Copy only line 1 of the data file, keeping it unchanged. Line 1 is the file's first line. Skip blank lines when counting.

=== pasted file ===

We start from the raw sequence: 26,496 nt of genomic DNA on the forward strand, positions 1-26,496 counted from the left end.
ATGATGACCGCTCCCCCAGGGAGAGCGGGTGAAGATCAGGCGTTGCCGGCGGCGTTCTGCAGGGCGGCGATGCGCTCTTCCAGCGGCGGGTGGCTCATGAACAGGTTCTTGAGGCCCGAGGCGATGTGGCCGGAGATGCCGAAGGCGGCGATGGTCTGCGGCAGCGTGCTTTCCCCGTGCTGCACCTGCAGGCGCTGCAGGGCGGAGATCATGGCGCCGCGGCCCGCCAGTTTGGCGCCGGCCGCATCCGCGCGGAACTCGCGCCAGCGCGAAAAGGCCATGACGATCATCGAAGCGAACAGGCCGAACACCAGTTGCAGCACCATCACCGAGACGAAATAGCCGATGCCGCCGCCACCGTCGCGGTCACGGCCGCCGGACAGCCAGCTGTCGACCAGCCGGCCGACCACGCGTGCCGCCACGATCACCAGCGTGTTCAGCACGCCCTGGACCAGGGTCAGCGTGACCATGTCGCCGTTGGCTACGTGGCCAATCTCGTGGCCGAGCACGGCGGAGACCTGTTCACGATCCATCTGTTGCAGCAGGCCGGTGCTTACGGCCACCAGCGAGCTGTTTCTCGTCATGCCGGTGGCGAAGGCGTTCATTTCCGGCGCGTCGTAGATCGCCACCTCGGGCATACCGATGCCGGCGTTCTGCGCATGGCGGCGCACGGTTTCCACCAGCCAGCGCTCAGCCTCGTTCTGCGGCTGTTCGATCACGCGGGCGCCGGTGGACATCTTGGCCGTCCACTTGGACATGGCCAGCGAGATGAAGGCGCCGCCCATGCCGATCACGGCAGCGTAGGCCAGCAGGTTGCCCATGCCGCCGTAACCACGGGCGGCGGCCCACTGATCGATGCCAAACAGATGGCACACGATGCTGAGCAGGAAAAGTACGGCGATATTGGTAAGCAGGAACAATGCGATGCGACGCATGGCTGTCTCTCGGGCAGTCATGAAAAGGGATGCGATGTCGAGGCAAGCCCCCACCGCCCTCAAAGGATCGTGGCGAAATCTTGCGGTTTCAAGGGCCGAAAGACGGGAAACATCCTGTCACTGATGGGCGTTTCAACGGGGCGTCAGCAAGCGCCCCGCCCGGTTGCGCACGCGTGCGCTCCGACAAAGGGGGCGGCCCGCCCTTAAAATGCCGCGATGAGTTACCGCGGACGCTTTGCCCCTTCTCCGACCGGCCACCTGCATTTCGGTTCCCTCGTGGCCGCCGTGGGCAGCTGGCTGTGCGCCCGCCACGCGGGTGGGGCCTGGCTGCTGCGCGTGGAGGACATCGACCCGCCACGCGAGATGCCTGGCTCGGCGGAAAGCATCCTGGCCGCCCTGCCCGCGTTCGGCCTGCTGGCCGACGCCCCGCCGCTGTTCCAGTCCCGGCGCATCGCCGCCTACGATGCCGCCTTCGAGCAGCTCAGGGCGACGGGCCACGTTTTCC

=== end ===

We start from the raw sequence: 26,496 nt of genomic DNA on the forward strand, positions 1-26,496 counted from the left end.